Some point to the Clinton FOX appearance as a rallying cry. I think John Dickinson was right to argue that the questions were not just sprung on Clinton -- he was expecting and prepared for them. It seems a bit naive of various left leaning sorts to ignore this possibility though both agree it was a very good performance ... if the word fits. Saying he was in some fashion "performing" does not take away from the force of his words. As a politician, after all, you have to do both -- play the game while serving the public at the same time.

We now have some backlash -- talk about how there was no "full-fledged" plans to go after Bin Laden etc. once the USS Cole was attacked in late 2000. If this is the best non-right leaning sorts can do, I'll take it. I am loathe to focus on Clinton ... this is not the 1990s any more, people. But, the attacks from the usual suspects are telling. Are we to believe that Bush was "as bad" as Clinton respecting pre-9/11 activities? Well, the Right hated the guy, right? Is this really a good place to be? Also, Clinton's sex stuff is still brought up (as shown in "breastgate") ... sure, that is as bad as what Bush and company is doing. How pathetic. Clinton was not god, but what exactly could one do at the end of one's term as elections are coming (and disputed)?

And, Republicans are the one's who would be more active, to do what Clinton was hesitant in doing (the latter is true enough though Rs opposed even some of what he did do), right? They are the adults, who could handle running a war and so forth. Imagine if Gore was President (such was said at the time)! Uh huh. The fact the days and years after 9/11 were one continual downer underlines why someone might want to not look at current events. And, what else is out there? Bad television? Lame entertainment news? Is there some exciting scientific developments? I guess, but nothing really immediate comes to mind. Downnnerrrr.

Great win for New Orleans though -- the whole country was on their side, and apparently so were the Falcons. Rather bad from the blocked punt/touchdown arising from their first three and out series. At times, it seemed even the officials were against them ... a few possible signs of life stopped with somewhat questionable calls.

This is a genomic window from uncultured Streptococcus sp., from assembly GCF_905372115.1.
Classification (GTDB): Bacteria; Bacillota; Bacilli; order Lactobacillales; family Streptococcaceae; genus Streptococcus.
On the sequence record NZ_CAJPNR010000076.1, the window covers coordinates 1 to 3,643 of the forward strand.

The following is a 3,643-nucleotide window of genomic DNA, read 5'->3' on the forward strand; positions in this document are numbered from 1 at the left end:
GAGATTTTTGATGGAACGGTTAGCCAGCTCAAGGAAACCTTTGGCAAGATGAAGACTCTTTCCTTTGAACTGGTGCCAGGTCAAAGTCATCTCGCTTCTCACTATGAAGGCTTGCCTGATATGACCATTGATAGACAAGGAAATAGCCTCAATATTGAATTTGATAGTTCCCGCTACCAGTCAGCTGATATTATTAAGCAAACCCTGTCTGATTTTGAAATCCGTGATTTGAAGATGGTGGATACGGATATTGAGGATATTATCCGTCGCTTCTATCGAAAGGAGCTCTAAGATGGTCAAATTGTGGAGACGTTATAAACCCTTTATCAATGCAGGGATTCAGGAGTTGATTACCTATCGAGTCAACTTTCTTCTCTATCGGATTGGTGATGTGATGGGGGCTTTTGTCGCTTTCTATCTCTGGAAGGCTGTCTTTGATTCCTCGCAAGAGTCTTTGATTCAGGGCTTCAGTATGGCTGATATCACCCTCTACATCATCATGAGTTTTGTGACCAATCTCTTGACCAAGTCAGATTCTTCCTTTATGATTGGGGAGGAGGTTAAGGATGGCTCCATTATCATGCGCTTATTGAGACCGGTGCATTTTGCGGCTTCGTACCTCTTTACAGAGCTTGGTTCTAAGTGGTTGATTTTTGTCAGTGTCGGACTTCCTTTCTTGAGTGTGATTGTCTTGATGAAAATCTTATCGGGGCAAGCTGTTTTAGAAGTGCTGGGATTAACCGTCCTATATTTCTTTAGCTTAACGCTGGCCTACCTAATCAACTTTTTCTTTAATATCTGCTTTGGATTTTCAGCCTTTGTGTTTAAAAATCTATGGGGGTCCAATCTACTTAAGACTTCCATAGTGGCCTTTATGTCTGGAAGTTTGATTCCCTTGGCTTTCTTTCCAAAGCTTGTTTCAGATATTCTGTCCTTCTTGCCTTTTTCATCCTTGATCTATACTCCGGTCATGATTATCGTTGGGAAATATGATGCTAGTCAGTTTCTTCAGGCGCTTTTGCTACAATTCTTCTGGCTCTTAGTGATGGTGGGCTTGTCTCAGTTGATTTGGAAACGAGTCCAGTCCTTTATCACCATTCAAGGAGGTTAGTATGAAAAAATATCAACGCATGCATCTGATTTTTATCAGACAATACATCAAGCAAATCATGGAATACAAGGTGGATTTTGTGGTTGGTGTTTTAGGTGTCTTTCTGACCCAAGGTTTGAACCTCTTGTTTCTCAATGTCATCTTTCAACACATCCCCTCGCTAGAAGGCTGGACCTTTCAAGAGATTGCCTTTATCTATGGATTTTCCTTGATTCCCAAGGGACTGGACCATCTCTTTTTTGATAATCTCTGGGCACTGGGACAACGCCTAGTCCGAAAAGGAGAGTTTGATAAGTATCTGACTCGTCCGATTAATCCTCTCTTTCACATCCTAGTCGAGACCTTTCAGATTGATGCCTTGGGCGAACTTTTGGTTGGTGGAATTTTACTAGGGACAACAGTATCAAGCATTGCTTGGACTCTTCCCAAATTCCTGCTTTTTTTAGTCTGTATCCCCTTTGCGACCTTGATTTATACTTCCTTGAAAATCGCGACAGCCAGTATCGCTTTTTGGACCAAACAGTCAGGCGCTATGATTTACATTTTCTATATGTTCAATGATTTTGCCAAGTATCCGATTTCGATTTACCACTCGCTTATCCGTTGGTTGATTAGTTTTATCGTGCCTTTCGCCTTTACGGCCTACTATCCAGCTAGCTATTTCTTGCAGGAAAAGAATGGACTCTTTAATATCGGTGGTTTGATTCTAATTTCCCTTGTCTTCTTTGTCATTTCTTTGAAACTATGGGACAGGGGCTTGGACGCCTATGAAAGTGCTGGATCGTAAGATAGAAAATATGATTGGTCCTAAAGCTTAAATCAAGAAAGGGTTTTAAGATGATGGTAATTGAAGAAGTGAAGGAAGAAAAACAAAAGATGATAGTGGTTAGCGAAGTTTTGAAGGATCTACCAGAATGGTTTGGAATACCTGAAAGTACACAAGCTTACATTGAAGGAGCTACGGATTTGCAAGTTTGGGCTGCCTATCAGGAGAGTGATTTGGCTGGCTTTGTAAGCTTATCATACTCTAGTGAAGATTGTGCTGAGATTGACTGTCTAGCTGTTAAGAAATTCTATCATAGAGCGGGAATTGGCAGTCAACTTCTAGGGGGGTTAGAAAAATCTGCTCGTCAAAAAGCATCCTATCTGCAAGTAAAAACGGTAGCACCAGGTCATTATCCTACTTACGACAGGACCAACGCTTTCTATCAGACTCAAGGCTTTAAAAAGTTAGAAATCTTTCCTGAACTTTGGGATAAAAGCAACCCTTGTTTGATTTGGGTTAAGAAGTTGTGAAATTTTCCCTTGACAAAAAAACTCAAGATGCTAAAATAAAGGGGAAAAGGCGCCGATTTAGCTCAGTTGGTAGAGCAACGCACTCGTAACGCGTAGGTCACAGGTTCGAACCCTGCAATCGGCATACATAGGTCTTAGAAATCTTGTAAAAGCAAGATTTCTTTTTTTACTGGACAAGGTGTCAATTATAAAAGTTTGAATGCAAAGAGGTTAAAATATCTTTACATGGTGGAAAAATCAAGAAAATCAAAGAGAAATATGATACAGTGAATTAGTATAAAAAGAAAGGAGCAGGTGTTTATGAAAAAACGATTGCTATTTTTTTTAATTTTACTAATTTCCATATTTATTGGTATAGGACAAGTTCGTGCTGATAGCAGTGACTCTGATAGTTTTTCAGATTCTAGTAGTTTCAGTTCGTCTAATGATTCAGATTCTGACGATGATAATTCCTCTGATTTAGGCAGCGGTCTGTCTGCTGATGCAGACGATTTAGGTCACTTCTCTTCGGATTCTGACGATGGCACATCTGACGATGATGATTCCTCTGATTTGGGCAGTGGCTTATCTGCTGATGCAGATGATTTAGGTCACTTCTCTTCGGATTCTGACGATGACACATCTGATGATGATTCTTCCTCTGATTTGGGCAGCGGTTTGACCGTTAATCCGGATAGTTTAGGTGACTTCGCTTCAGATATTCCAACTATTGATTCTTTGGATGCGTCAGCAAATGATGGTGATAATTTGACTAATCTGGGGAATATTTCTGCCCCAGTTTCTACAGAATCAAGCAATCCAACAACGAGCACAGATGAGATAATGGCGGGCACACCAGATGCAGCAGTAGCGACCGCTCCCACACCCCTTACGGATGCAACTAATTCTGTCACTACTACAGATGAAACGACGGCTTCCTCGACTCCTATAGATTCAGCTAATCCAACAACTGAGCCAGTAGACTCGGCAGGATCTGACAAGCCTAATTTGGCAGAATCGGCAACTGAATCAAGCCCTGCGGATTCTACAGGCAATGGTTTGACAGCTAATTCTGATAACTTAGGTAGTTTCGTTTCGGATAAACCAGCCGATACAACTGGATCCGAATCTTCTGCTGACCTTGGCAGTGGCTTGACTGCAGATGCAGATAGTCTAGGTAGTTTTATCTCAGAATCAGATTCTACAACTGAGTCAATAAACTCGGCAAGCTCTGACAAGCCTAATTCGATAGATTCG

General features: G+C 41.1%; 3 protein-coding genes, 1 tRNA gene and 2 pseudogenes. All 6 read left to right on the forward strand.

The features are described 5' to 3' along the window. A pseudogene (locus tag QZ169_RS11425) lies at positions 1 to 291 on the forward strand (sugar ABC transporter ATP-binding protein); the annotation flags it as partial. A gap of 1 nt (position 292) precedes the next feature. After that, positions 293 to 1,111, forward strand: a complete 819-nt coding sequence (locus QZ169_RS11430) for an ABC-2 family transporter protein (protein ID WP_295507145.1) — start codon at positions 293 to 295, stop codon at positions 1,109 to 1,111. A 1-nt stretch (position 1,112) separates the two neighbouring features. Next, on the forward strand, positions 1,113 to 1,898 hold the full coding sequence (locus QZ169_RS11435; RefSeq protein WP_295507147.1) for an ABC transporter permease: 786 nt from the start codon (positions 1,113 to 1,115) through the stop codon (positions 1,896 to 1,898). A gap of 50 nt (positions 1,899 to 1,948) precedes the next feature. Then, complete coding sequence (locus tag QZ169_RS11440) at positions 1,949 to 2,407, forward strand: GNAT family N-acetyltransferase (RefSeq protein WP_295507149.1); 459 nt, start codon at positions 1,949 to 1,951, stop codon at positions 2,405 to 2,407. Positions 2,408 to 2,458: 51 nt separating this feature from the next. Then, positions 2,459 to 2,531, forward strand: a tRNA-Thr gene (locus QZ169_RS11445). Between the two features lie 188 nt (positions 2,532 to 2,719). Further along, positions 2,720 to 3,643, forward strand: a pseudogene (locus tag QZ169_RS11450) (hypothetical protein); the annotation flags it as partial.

* Sen. Specter, who (for now) is against habeas stripping, recently noted that there is a chance that something can be done about the situation in Iraq and related issues, but the election probably is complicating things. He thinks that something probably can be done once it is over. Yes, if a certain result occurs. His "wait and see" approach reminds one of the 2002 election. And, the 2004 election. Just wait ... things will get better. Still waiting.

Monday, September 25, 2006


Is this "due process," Senator Cornyn? Selective ignorance (oh, I hate this): hypocrisy edition. Sin Tetas no hay Paraiso (potent satire). Pregnancy ad fetish? Sorry, source of last three, I found this amusing (at least clever/not disgusting). And, my answer to this is "no."

Preliminary Book Thoughts

And Also: The latest path to getting benefits from morons was suggested by some mail (not the first) I received today: an official looking deal that implies that I won money, if only a "documentation release fee" is supplied. The basic fee was $15.49, $20.49 for priority ... cash, check, or money order. One gets the idea that doing so will lead to the sort of money I obtained for filling out an AOL survey ($3.50). It also is more than usual -- $5 or so seems normal. The legality, even with a Nevada address, of such a path also appears questionable. A lawyer acquaintance agreed. A bit less offensive than phishing for info via fake emails (a lethal business, really), but still rather distasteful.

But some of us seemed to want the selfsame thing. And some of our leaders seemed to be showing the way, deliberately blurring all the myriad distinctions that gave our world its depth and richness. Suddenly the world was being described in binary terms, and instinctively I knew that was wrong. An us-versus-them reaction may be normal in humans who are attacked, but is it accurate? Is it productive? Is it the reaction that those whom we look for guidance should be bringing out in us? Is this the best we can do?

-- Sarah Chayes, The Punishment of Virtue: Inside Afghanistan After The Taliban